With the timeliness of SLA negotiations pending, we’re pleased to announce an all-star line-up of speakers is confirmed for this year’s North American Wholesale Lumber Association Regional Meeting at The Vancouver Club, April 21st:
- Susan Yurkovich, President and CEO, Council of Forest Industries
- Paul Quinn, Paper & Forest Products Analyst, RBC Capital Markets
- Cees de Jager, Chief Marketing Officer, Softwood Lumber Board
NAWLA Executive Director Marc Saracco will open the region’s lumber marketing event of the year in the Grand Ballroom at 3:45pm. Cocktail Social to follow at 5:30 pm. Tickets are limited, available exclusively at the event website here.
Here are ten questions that Harderblog will be watching in 2016, in search of answers:
- Will the Trump presidential campaign have staying power beyond March?
- Will the U.S. make history by electing a woman as president for the first time?
- Will B.C. softwood log exports to Mainland China eclipse B.C. softwood lumber exports?
- Will a new Softwood Lumber Agreement be reached between Canada and the United States before the standstill period ends Oct 13, 2016?
- Is this the year Virtual Reality goes mainstream?
- Is oil in the $20’s an inevitable reality?
- How low can the loonie go?
- Where will Conifex stock be priced in 12 months?
- Is this the year 3-D printers stationed in Fraser Lake begin mass production of 2×10-14’s and 16’s?
- Will the Chicago Mercantile Exchange implement circuit-breakers to tame volatility in the lumber futures market?
A pair of Harderblog questions for 2015 were answered this week:
Will Canadian household debt levels eclipse 170% of disposable income?
The answer came from Statistics Canada this week with the announcement that household debt compared with disposable income rose to 163.7 per cent in Q3, up from 162.7 per cent in the second quarter. In his Vancouver Sun column this week, Craig Wong reaffirmed earlier reports that household debt and Canadian housing market imbalances have been key concerns for economists and policy-makers. Interesting to note that while Canadian consumer debt levels in relation to disposable income have been increasing at what many economists consider to be a dangerous and alarming rate, U.S. patterns of household debt to GDP ratios at end of second quarter of 2015 were reported to be at 79.76 per cent.
Will the long-talked about ‘normalization’ of interest rates materialize in 2015?
It’s a tale of two economies. In the U.S., where household debt is falling and consumer confidence is rising, the Fed raised rates this week above their near-zero threshold for the first time since 2008. In Canada, we were told last week the BOC would consider pushing interest rates as much as a half percentage point into negative territory in the event of a crisis.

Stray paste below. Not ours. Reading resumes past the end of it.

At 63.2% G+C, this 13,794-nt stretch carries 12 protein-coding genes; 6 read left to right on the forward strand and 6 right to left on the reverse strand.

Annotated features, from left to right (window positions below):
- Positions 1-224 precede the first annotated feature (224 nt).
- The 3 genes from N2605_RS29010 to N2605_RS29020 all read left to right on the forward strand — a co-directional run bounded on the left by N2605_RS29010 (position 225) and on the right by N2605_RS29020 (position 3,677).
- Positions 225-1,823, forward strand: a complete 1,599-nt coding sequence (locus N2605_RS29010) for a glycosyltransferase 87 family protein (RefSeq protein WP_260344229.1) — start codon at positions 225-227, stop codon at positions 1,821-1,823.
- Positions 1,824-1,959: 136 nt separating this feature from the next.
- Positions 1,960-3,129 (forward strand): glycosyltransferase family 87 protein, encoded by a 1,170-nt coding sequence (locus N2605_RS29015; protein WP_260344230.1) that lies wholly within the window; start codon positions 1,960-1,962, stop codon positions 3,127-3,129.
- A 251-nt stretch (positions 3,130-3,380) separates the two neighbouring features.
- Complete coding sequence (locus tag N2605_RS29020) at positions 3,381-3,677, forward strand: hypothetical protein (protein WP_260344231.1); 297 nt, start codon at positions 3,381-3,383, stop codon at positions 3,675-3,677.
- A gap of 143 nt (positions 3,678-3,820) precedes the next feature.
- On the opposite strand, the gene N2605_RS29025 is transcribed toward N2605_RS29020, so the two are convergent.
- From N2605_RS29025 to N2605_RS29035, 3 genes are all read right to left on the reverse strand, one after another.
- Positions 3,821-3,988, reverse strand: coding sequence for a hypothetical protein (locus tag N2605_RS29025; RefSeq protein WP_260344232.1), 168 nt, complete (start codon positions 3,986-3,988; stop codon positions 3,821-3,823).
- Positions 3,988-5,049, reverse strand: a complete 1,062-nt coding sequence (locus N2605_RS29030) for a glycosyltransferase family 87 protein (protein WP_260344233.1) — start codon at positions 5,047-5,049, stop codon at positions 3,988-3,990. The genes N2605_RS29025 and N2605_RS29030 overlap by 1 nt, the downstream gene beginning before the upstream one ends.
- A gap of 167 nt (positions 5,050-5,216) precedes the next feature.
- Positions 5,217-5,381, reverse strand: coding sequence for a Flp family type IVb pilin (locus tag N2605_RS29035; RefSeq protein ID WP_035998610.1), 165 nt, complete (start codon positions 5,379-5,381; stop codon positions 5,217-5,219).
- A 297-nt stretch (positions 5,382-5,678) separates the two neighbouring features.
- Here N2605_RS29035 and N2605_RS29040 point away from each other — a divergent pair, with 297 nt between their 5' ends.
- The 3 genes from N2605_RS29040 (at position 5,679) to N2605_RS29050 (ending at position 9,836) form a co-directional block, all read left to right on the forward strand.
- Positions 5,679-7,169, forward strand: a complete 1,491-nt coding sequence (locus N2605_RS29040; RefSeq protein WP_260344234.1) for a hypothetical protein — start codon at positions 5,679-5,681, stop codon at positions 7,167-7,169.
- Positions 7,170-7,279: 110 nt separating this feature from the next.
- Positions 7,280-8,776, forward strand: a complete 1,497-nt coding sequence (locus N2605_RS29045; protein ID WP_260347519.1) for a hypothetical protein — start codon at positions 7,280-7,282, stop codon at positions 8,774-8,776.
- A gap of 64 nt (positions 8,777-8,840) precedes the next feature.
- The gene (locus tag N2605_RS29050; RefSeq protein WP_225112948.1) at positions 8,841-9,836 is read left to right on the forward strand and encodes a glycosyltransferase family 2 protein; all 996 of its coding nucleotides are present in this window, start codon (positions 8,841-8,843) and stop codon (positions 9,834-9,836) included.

HT: The Greater Fool Blog
The answer to our beginning of year question on whether or not the thawing of trade relations between Cuba and the U.S. could mean demand for Cuban cigars outstripping demand for legalized marijuana is clear. It’s not close. Demand for legalized pot wins hands down.
This year has seen plenty of engagement around the topic of legalized marijuana on either side of the 49th Parallel. Cuban stogies perhaps not so much. Even if the embargo is lifted, best sales case scenario is that the Cuban cigar makers would expect to capture 25-30% of the U.S. cigar business. They predict selling between 70 million and 90 million cigars annually. Now when it comes to marijuana demand in relation to legalized activity in states closest to our borders, it’s noted that Washington State’s reported collection of $70 million of taxes on $257 million in sales in the first year of legalized marijuana sales through July exceeded expectations.
The legalized recreational sale of weed in Oregon beginning in October heralds a new era of bullish pot demand forecasts in the Pacific Northwest. Budding entrepreneurs report that demand in Oregon will far outstrip the supply. “There won’t be enough weed in Oregon for everyone who wants to buy it so they will still need to come to Washington.” We’re also told that for another year, concentrated marijuana for vaporizers and “edibles” can only be found legally in Washington.
Truth be known, we recognize that the world is focused on issues far more significant than Cuban cigars or marijuana sales. Still, to satisfy discerning readers’ demand for answers to those beginning-of-the year Harderblog questions, watch for more answers in follow-up posts soon. For now, enhanced lumber market activity is keeping our minds sharp; focused on wood, not weed.